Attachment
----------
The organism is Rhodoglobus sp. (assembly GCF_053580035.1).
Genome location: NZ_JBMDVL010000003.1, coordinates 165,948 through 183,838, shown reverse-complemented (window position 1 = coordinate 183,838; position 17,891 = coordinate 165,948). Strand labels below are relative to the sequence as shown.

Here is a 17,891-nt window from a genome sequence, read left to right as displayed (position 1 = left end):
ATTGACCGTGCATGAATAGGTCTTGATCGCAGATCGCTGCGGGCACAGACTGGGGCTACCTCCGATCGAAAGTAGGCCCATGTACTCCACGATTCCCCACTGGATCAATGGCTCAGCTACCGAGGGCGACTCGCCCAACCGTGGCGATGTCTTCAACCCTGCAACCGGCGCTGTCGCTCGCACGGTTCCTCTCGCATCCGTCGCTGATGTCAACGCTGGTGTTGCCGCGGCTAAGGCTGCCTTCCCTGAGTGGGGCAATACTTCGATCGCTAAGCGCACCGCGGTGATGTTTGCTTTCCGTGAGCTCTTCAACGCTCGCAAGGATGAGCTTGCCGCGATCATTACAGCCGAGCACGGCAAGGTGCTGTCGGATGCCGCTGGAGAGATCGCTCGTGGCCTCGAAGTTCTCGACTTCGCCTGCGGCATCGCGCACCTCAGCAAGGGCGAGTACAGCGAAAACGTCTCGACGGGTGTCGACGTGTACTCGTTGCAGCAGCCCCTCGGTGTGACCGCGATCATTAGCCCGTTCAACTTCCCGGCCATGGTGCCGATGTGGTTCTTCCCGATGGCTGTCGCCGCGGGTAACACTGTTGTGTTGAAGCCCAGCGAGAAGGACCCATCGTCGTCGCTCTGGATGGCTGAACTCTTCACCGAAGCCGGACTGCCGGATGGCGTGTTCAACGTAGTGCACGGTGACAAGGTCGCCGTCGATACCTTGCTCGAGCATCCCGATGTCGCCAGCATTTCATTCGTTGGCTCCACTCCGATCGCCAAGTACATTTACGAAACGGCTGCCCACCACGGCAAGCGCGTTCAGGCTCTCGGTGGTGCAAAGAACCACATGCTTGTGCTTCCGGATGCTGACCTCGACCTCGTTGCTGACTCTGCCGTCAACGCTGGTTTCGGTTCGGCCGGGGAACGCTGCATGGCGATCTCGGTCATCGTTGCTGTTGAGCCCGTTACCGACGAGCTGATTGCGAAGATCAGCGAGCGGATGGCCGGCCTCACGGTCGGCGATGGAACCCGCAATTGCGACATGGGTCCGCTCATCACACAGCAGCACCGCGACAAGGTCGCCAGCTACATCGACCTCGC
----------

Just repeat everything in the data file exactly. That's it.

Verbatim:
The organism is Rhodoglobus sp. (assembly GCF_053580035.1).
Genome location: NZ_JBMDVL010000003.1, coordinates 165,948 through 183,838, shown reverse-complemented (window position 1 = coordinate 183,838; position 17,891 = coordinate 165,948). Strand labels below are relative to the sequence as shown.

Here is a 17,891-nt window from a genome sequence, read left to right as displayed (position 1 = left end):
ATTGACCGTGCATGAATAGGTCTTGATCGCAGATCGCTGCGGGCACAGACTGGGGCTACCTCCGATCGAAAGTAGGCCCATGTACTCCACGATTCCCCACTGGATCAATGGCTCAGCTACCGAGGGCGACTCGCCCAACCGTGGCGATGTCTTCAACCCTGCAACCGGCGCTGTCGCTCGCACGGTTCCTCTCGCATCCGTCGCTGATGTCAACGCTGGTGTTGCCGCGGCTAAGGCTGCCTTCCCTGAGTGGGGCAATACTTCGATCGCTAAGCGCACCGCGGTGATGTTTGCTTTCCGTGAGCTCTTCAACGCTCGCAAGGATGAGCTTGCCGCGATCATTACAGCCGAGCACGGCAAGGTGCTGTCGGATGCCGCTGGAGAGATCGCTCGTGGCCTCGAAGTTCTCGACTTCGCCTGCGGCATCGCGCACCTCAGCAAGGGCGAGTACAGCGAAAACGTCTCGACGGGTGTCGACGTGTACTCGTTGCAGCAGCCCCTCGGTGTGACCGCGATCATTAGCCCGTTCAACTTCCCGGCCATGGTGCCGATGTGGTTCTTCCCGATGGCTGTCGCCGCGGGTAACACTGTTGTGTTGAAGCCCAGCGAGAAGGACCCATCGTCGTCGCTCTGGATGGCTGAACTCTTCACCGAAGCCGGACTGCCGGATGGCGTGTTCAACGTAGTGCACGGTGACAAGGTCGCCGTCGATACCTTGCTCGAGCATCCCGATGTCGCCAGCATTTCATTCGTTGGCTCCACTCCGATCGCCAAGTACATTTACGAAACGGCTGCCCACCACGGCAAGCGCGTTCAGGCTCTCGGTGGTGCAAAGAACCACATGCTTGTGCTTCCGGATGCTGACCTCGACCTCGTTGCTGACTCTGCCGTCAACGCTGGTTTCGGTTCGGCCGGGGAACGCTGCATGGCGATCTCGGTCATCGTTGCTGTTGAGCCCGTTACCGACGAGCTGATTGCGAAGATCAGCGAGCGGATGGCCGGCCTCACGGTCGGCGATGGAACCCGCAATTGCGACATGGGTCCGCTCATCACACAGCAGCACCGCGACAAGGTCGCCAGCTACATCGACCTCGC